It would be interesting to see an older Persian version in Farsi as a comparison. Then again having no knowledge of Arabic, I'm not much help. Things as simple as masculine or feminine pronouns for example have caused all kinds of trouble. Does the language use different tense to depict who is speaking or when they speak? So many questions. Boojatta got me again.
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Occam Bandage Donating Member (1000+ posts) Send PM | Profile | Ignore Fri Jul-25-08 11:27 AM
Response to Original message
12. No. Linguistics is universal. Islam is a religion that has a major holy text that is written
Edited on Fri Jul-25-08 11:30 AM by Occam Bandage
in one language, and holds that the necessary compromises of translation amount to altering the word of God. This is not uncommon. ISKCON believes that straight-up translations of the Bhagavad Gita are useless; their Bhagavad Gita As It Is contains the original Sanskrit, a Roman-alphabet transliteration, a word-for-word literal translation, a natural-language vernacular translation, and a multi-paragraph explanation of that translation for each four-line stanza. I, personally, feel the same way about the Dao De Jing; due to the extraordinarily and deliberately ambiguous, poetic, and punning nature of the text, if you have not read it in Chinese, you have not read it. (I would point to the enormous discrepancies between the multitudinous translations as evidence of this).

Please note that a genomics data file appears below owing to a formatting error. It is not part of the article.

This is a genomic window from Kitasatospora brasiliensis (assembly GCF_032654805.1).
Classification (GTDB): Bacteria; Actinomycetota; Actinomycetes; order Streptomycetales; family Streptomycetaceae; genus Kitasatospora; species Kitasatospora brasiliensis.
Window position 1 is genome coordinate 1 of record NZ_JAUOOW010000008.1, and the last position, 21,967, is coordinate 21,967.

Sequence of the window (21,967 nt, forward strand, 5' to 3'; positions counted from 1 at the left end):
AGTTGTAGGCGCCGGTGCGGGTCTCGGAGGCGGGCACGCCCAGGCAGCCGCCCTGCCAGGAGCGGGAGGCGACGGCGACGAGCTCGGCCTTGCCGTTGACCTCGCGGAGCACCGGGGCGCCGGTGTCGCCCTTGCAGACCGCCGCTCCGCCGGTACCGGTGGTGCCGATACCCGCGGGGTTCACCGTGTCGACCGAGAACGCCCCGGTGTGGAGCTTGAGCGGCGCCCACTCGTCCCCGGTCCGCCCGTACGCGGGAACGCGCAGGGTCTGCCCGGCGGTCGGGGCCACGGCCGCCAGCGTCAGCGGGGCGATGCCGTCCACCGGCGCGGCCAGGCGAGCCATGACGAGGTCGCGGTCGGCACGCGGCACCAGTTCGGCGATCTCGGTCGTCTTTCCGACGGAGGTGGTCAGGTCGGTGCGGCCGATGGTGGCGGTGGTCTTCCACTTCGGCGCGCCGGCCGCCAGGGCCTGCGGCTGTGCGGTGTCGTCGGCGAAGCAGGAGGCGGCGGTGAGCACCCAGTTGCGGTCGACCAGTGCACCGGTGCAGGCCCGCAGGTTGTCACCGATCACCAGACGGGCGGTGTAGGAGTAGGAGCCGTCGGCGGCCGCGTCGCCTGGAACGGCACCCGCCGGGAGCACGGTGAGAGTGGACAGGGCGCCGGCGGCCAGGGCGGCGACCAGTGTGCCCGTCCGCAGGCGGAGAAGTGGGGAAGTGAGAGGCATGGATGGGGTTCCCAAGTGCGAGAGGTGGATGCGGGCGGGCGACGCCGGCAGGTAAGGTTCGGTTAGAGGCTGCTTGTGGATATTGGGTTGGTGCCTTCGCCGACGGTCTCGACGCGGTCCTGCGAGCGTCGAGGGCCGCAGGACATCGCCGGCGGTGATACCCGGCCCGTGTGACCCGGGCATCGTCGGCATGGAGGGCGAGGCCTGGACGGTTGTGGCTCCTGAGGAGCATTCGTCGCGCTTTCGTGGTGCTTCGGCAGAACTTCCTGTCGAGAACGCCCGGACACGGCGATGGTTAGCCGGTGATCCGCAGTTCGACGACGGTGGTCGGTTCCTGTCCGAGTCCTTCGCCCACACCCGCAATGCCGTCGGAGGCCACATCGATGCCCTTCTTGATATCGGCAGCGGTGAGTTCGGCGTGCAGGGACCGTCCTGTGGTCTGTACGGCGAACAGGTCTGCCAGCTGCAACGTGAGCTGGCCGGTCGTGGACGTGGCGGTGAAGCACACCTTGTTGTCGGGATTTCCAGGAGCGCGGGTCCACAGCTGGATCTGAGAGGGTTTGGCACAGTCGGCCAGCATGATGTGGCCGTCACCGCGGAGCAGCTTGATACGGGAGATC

I assume this poll was inspired by Azooz and his pseudolinguistic babblings.
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Boojatta Donating Member (1000+ posts) Send PM | Profile | Ignore Sat Jul-26-08 12:26 PM
Response to Reply #12
13. Thank you.
Edited on Sat Jul-26-08 12:27 PM by Boojatta
ISKCON believes that straight-up translations of the Bhagavad Gita are useless; their Bhagavad Gita As It Is contains the original Sanskrit, a Roman-alphabet transliteration, a word-for-word literal translation, a natural-language vernacular translation, and a multi-paragraph explanation of that translation for each four-line stanza.


I see no reason for me to assume that it is impossible for a system of ideas associated with the Bhagavad Gita to be a branch of linguistics.